Horse Racing

After a tumultuous start to 2020, trainer Bob Baffert is back in Baltimore, seeking his record eighth Preakness victory

The agony and ecstasy of Bob Baffert’s 2020 were encapsulated in 30 minutes at the Kentucky Derby.

His tumultuous ride began prerace, when one of the two contenders from his barn, Thousand Words, flipped over in the paddock and broke the wrist of top lieutenant Jimmy Barnes. Moments later, Baffert watched his one remaining entry, Authentic, run the race of his life to best heavy favorite Tiz the Law. Great, except the touchy colt then wheeled around sharply in the winner’s circle and flattened a surprised Baffert.


“A friend of mine sent me a text and said, ‘It looks like you went to hell and back in 30 minutes,’” the Hall of Fame trainer recalled with a gallows chuckle as he looked ahead to Saturday’s Preakness Stakes, for which he’ll saddle both Authentic and Thousand Words.

It’s been that kind of year for the most successful trainer in the history of the Triple Crown series. He started with a quartet of potential Derby contenders only to see the most determined of them, Nadal, retired because of a condylar fracture and the most brilliantly fast of them, Charlatan, knocked off the trail by an ankle injury. Baffert also faces a 15-day suspension, which he’s appealing, because two of his most talented horses, Charlatan and the filly Gamine, tested positive for elevated levels of the numbing agent lidocaine at May 2 races in Arkansas. Those test failures, which wiped out victories for both horses, followed a 2019 New York Times report that Baffert-trained Justify had tested positive for the anti-nausea drug scopolamine before he won the Triple Crown in 2018.


With his trademark white hair and sunglasses and his record of relentless success over the last quarter-century, Baffert is the face of his sport to casual fans. So it was startling to see his name in so many unwanted headlines. But he bounced back, training Authentic up from an unconvincing finish in the July 18 Haskell Stakes to a brilliant performance in the Sept. 5 Derby. On Saturday at Pimlico Race Course, Baffert will seek his record-breaking eighth Preakness victory.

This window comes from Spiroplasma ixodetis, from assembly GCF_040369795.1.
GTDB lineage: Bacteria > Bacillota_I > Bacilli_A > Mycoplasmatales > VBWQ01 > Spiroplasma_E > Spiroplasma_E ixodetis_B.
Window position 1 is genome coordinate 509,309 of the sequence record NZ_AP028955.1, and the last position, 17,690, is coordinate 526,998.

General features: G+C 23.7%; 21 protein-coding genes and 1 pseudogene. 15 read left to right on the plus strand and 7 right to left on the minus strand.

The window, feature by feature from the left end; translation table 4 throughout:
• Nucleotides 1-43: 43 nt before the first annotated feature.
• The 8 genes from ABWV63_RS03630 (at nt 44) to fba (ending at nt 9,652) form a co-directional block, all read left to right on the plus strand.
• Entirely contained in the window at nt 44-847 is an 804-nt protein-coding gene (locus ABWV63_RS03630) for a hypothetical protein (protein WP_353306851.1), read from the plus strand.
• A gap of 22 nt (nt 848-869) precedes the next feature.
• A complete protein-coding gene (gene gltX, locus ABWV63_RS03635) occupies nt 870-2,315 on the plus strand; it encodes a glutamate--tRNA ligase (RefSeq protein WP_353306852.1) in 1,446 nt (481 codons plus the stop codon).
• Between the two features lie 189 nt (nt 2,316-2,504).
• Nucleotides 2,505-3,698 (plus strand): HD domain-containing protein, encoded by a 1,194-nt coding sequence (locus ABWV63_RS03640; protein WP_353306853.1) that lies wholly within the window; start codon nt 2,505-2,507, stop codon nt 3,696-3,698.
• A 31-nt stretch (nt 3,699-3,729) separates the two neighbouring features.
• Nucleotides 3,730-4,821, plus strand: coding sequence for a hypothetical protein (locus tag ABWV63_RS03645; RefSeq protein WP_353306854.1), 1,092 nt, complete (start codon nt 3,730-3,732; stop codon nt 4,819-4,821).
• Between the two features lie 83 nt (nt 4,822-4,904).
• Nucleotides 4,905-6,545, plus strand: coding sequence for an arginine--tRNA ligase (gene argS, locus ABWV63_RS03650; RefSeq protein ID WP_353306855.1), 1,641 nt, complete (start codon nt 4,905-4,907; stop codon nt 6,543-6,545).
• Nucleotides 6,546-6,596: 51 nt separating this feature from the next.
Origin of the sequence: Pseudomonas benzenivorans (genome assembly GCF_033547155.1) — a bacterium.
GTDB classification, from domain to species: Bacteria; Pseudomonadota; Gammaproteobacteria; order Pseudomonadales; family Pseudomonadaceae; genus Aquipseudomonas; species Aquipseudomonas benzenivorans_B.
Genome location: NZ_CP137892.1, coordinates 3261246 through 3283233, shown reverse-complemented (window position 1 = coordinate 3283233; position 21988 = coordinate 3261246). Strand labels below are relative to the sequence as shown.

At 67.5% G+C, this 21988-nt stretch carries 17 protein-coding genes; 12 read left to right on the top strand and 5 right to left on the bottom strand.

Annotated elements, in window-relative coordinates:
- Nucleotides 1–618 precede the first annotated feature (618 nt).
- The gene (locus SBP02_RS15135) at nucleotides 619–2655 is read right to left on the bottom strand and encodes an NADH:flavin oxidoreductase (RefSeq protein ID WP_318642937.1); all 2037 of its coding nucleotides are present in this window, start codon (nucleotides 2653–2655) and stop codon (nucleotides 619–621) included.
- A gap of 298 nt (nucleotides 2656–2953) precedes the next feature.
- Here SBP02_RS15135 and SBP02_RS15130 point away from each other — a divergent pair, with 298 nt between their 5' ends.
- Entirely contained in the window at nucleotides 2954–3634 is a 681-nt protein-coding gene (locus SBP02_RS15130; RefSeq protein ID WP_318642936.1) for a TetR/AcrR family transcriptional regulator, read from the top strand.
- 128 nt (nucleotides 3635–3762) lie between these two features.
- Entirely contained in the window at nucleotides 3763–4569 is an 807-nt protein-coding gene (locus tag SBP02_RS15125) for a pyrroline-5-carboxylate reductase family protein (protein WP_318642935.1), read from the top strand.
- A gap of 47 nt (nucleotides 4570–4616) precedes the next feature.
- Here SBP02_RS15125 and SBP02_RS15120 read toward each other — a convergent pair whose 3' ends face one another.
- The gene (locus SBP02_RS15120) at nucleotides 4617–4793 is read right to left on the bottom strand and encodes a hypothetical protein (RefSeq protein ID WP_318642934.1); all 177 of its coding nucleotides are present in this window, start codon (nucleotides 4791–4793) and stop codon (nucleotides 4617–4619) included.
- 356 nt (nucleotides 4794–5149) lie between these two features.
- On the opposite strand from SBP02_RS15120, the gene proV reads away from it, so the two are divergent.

As ever, no one questions his ability to prepare a horse for the biggest stage.

“I thought it was the best Triple Crown training job that Bob has ever done,” NBC analyst Randy Moss said. “He took a horse that appeared to be clearly distance-challenged in the Haskell and really, really cranked up his training between the Haskell and the Kentucky Derby. He walked that tight rope of how much is too much, and then he ran the best race of his career.”

At Pimlico this week, the 67-year-old Baffert has seemed cool as ever, lamenting the loss of big-event atmosphere due to the coronavirus pandemic but expressing unforced belief in his horses' form.

“I’ve been doing this so long that I understand it’s a high and low sport,” he said, reflecting on the twists and turns of his 2020. “It’s highs and lows constantly, but you’ve got to look forward — I never look back — and just keep going.”

The one subject that produces palpable frustration in his voice is the potential suspension for medication violations. Baffert does not want to be known as one of the “bad actors” in a sport plagued by doping scandals.

“The system is broken,” he said, pointing to the state-by-state mishmash of medication rules that often leave trainers confused. “It was purely a case of contamination, but they’re testing at such low levels now.”

By contamination, he means that Charlatan and Gamine were possibly exposed to lidocaine because Barnes was wearing a pain-relief patch containing the numbing agent. In Justify’s case, Baffert said the Triple Crown winner was exposed to scopolamine because he munched on jimson weed that was mixed into his feed and bedding. That explanation, supported by the fact horses in neighboring barns also tested positive for scopolamine, satisfied the California Horse Racing Board, which cleared Baffert.